The number of temporary jobs has increased by a third over the past year – but hourly pay has risen at the fastest pace for almost seven years, according to new research.
Employment firm Reed said the biggest increases in temporary posts were in retail, energy and consultancy work, especially in the West Midlands and the North East.
Permanent jobs also increased in sectors including transport, leisure and tourism, legal and education, said Reed.
Chairman James Reed said: “The recent increase in temporary vacancies is a positive by-product of an increasingly buoyant jobs market.
“More confidence means more movement within the market, and temporary and contract workers are helping to fill important skills gaps.
“Many employers like the flexibility that temporary staff offer and, for candidates, a temporary assignment or contract role can be an excellent way to demonstrate suitability and secure a permanent position.
“We’ve recently started asking temporary workers to let us know of their availability via our website and more than 50,000 responded in the first week, showing a very clear demand for this type of work.”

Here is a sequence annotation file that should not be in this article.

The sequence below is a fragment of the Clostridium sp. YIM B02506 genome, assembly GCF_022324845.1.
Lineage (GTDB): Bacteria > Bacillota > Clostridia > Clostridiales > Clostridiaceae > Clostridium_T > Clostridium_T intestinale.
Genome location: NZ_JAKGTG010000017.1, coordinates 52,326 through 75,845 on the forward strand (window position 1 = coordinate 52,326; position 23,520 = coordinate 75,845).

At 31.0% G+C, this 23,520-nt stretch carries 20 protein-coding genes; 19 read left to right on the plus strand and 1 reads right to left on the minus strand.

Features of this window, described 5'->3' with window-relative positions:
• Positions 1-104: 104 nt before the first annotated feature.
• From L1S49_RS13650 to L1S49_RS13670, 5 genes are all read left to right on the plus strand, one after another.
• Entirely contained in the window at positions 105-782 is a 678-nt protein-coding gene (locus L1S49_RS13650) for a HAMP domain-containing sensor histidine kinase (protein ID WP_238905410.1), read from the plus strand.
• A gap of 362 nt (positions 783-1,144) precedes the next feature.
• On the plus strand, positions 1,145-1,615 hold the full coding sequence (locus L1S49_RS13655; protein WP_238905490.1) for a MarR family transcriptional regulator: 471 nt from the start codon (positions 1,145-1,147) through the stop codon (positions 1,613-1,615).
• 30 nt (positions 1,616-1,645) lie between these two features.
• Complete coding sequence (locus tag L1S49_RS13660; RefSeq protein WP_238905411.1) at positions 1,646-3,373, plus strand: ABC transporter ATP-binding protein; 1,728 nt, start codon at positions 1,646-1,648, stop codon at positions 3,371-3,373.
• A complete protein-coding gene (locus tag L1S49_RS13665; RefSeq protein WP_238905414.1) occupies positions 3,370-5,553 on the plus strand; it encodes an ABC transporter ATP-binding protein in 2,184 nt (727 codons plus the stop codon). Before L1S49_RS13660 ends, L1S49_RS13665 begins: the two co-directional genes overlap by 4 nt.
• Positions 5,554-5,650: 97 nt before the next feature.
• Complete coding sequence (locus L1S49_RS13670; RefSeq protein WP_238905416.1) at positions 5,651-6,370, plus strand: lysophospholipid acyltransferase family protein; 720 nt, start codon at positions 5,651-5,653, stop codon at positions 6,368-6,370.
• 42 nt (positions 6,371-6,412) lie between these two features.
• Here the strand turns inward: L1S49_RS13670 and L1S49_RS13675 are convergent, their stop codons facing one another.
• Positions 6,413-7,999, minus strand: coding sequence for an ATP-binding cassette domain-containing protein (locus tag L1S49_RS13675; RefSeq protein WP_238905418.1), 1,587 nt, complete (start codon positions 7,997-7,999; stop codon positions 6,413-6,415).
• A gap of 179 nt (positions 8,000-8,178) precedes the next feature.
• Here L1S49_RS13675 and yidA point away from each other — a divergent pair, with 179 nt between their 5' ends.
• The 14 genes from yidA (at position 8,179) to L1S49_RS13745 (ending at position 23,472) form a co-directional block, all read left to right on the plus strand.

Another report, by the Recruitment and Employment Confederation (REC) and KPMG, showed that hourly pay rates for temporary and contract workers increased last month at the fastest pace since the end of 2007.
There was also an increase in permanent jobs, although the rate of growth eased to a 10-month low.
Kevin Green, chief executive of REC, said: “Once again more people have secured permanent and temporary jobs via recruiters than in the previous month, a sign of the continued strength of the UK’s labour market.
“Hourly pay for people on temporary contracts has risen at the fastest pace for nearly seven years, which shows that employers are bringing in temps and contractors with the skills they need quickly and are willing to pay to do so.
“The increasing lack of candidates continues to be a worry as shortages spread across more industries.
It’s not just engineers and IT specialists that recruiters are finding it hard to source – blue-collar roles like bricklayers, drivers and electricians are getting harder and harder to fill too.”
Employment Minister Esther McVey said: “With vacancies increasing and unemployment falling, these figures are a further indication our long-term economic plan is helping Britain to recover from one of the deepest recessions in living memory.”